The Aeneid Books Essay

This essay has a total of 1058 words and 6 pages.

The Aeneid Books



The subtlety in the differences between Aneas and Turnus, reflect
the subtlety in the differences between the Aeneid and the Iliad. Although
both characters are devout and noble, Aneas does not possess the ardent
passion of Turnus. Unlike Turnus, Aneas is able to place his beliefs in
the fated establishment of Latium before his personal interests. Although
Turnus is not a bad person, the gods favor Aneas in their schemes. The
roles of Aneas and Turnus are reversed as the Aeneid progresses. The
erasure of Aneas' free will accounts for his triumph and success.
Time and time again, Aneas' courage, loyalty, and will are tested
in the Aeneid. Through seemingly endless journeys by sea, through love left
to wither, and through war and death, Aneas exhibits his anchored
principals and his unwavering character.

"Of arms I sing and the hero, destiny's exile...
Who in the grip of immortal powers was pounded
By land and sea to sate the implacable hatred
of Juno; who suffered bitterly in his battles
As he strove for the site of his city, and safe harboring
For his Gods in Latium" (Virgil 7).

As a slave to the gods and their plans, Aneas assimilates his mind and
sacrifices his life to the establishment of Latium. As the greatest of all
warriors, Aneas displays his superb strength and his leadership
capabilities, by guiding the Trojans to victory over the latins and
establishing Latium. The selflessness of Aneas and his devotion to the
Gods, enables him to leap over and break through any obstacles that
obstruct his destiny. Patterned after Homer's Hector, Virgil's Turnus is
also a courageous and devout hero. As the most handsome of Rutilians,
Turnus' nobility reflects his physical appearance; he is a god-fearing,
libation-bearing soldier. Turnus was greatly admired and respected by his
subjects: "by far the fairest (of Italian men) / Was Turnus, favored both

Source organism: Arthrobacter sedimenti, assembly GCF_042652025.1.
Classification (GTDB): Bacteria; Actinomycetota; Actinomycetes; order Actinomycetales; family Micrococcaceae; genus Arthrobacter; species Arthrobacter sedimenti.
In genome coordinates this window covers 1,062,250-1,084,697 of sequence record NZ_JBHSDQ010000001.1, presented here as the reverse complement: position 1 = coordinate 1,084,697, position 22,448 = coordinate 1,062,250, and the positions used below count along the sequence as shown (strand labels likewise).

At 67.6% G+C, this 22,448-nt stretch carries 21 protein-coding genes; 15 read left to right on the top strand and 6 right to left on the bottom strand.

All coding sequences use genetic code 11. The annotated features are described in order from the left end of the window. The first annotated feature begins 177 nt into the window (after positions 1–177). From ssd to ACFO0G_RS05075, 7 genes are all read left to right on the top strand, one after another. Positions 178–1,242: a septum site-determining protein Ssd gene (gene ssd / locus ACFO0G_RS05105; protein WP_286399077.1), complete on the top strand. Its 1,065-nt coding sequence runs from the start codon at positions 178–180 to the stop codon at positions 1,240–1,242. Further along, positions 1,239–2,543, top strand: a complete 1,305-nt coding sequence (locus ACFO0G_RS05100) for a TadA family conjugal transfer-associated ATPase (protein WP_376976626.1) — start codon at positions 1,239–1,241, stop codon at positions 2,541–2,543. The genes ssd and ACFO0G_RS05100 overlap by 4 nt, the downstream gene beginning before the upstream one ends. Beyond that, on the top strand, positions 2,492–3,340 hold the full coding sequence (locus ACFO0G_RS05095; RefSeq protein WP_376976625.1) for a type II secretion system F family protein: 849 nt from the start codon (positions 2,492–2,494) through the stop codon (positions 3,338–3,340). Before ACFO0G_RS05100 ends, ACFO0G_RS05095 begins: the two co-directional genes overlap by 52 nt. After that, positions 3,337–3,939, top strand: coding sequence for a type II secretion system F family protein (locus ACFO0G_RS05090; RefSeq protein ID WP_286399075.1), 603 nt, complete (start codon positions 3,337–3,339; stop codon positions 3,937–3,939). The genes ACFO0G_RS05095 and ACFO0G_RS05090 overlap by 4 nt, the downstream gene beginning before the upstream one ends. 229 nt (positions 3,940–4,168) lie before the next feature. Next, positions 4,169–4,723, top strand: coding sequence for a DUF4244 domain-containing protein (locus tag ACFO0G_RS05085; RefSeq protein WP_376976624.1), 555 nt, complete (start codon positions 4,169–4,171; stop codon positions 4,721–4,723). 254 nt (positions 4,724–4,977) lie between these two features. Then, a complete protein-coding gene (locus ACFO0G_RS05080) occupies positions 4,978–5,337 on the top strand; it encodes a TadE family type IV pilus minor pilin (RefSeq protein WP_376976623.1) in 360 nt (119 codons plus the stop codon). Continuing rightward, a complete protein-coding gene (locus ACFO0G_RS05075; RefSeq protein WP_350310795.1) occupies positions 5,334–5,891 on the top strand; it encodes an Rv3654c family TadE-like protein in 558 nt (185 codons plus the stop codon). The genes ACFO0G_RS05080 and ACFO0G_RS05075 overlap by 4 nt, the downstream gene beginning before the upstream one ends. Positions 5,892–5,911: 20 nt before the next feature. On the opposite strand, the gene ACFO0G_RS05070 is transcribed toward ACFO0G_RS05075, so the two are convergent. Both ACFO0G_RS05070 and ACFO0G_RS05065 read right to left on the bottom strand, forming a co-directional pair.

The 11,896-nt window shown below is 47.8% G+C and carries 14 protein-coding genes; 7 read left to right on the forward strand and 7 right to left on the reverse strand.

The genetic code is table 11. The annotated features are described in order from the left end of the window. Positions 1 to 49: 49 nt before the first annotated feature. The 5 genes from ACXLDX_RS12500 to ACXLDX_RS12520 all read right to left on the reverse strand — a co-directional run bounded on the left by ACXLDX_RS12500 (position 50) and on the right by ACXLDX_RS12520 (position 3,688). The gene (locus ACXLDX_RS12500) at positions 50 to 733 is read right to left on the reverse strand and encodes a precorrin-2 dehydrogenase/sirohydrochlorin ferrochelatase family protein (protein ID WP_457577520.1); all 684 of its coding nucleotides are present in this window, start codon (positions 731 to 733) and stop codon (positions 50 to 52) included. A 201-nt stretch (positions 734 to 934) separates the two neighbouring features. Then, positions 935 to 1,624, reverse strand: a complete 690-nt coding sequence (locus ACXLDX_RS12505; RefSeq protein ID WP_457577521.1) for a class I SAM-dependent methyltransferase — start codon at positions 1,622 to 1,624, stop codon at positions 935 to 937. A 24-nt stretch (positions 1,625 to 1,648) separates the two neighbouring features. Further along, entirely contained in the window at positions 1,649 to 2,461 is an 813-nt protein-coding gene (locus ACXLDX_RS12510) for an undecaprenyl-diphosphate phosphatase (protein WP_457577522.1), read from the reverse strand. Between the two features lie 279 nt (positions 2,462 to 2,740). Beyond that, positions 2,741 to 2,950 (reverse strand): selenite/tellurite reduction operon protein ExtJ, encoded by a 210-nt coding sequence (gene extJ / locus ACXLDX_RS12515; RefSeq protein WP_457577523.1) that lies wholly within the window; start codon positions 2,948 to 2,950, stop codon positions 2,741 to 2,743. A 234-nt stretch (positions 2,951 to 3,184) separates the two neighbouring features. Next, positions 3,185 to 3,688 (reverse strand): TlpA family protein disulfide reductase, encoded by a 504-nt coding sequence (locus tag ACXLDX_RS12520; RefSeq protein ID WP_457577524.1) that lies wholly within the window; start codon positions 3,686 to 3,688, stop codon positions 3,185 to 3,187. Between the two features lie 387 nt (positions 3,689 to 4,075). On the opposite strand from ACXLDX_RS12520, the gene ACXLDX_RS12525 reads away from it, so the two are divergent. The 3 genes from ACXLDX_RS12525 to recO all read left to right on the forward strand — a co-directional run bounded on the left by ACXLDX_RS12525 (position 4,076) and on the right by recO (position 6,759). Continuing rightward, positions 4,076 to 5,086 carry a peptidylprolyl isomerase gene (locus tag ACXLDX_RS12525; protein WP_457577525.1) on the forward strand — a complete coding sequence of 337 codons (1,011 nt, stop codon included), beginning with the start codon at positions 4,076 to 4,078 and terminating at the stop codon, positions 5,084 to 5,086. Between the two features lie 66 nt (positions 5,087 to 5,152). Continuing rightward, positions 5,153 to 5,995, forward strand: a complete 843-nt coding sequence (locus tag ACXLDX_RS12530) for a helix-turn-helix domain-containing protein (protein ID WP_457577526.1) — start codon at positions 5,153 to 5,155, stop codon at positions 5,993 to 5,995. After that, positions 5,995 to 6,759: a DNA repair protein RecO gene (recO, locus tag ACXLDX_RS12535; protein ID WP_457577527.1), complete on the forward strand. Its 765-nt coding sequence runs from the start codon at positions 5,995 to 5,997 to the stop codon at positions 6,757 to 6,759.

in his noble forbears / And by the queen who advanced his claims with
eager devotion" (Virgil 147).
Unlike Turnus, Aneas is able to place his beliefs in Rome before
his own interests; that is the defining characteristic of Aneas' heroism.
Leaving Dido, the beautiful and passionate Carthaginian Queen, was
extremely difficult for Aneas, and he delayed leaving her as long as
possible. Aneas laments, "If the Fates / Allowed me the life I would
choose to live for myself... it is not / Of my own free will I must seek
Italy" (Virgil 84). Aneas had suffered greatly at sea and lost many men, he
did not long to sail again. Aneas did not want a war to erupt between
Trojan and Latins, but he knew that nothing could keep him from
establishing Latium where the gods had prophesied. Both Aneas and Turnus
are spurred on to action by visions. In the underworld, Aneas is goaded
by the image of his father:

"'Father, it was you--
Your grief-engendering spirit time and again
Appeared to me and constrained me to make my way
To the edge of this world'" (Virgil 139).

Turnus' hatred for Aneas, inspired by the goddess Allecto, was the only
stimulation that Turnus required.

"Turnus!
Will you stand by and see so much of your effort wasted?
And what is yours transferred to Trojan settlers?
The king is refusing to give you your bride, or the dowry
Won with you blood, and a stranger is being imported
To inherit the throne! Go on expose yourself
To unmerited dangers! Be mocked!" (Virgil 158).

Consequently, Turnus leads the war against the newcomers blindly and filled
Continues for 3 more pages >>




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